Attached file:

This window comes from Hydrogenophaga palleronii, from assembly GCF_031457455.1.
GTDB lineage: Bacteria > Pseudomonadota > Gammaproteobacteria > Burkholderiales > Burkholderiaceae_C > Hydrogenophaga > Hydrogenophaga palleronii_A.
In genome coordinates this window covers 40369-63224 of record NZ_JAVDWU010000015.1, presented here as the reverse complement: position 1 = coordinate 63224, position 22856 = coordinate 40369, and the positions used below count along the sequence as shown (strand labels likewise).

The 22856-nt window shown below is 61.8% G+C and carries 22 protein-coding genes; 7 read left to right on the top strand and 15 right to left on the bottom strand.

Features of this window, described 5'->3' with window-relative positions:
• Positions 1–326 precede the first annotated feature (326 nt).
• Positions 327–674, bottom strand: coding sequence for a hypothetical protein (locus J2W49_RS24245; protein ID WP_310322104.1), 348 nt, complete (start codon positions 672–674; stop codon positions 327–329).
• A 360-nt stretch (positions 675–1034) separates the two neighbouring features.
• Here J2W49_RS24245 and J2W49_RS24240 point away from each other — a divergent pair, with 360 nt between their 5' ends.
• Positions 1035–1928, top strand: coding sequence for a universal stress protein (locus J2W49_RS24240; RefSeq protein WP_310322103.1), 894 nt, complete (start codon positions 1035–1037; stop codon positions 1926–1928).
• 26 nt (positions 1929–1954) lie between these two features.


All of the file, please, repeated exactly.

This window comes from Hydrogenophaga palleronii, from assembly GCF_031457455.1.
GTDB lineage: Bacteria > Pseudomonadota > Gammaproteobacteria > Burkholderiales > Burkholderiaceae_C > Hydrogenophaga > Hydrogenophaga palleronii_A.
In genome coordinates this window covers 40369-63224 of record NZ_JAVDWU010000015.1, presented here as the reverse complement: position 1 = coordinate 63224, position 22856 = coordinate 40369, and the positions used below count along the sequence as shown (strand labels likewise).

The 22856-nt window shown below is 61.8% G+C and carries 22 protein-coding genes; 7 read left to right on the top strand and 15 right to left on the bottom strand.

Features of this window, described 5'->3' with window-relative positions:
• Positions 1–326 precede the first annotated feature (326 nt).
• Positions 327–674, bottom strand: coding sequence for a hypothetical protein (locus J2W49_RS24245; protein ID WP_310322104.1), 348 nt, complete (start codon positions 672–674; stop codon positions 327–329).
• A 360-nt stretch (positions 675–1034) separates the two neighbouring features.
• Here J2W49_RS24245 and J2W49_RS24240 point away from each other — a divergent pair, with 360 nt between their 5' ends.
• Positions 1035–1928, top strand: coding sequence for a universal stress protein (locus J2W49_RS24240; RefSeq protein WP_310322103.1), 894 nt, complete (start codon positions 1035–1037; stop codon positions 1926–1928).
• 26 nt (positions 1929–1954) lie between these two features.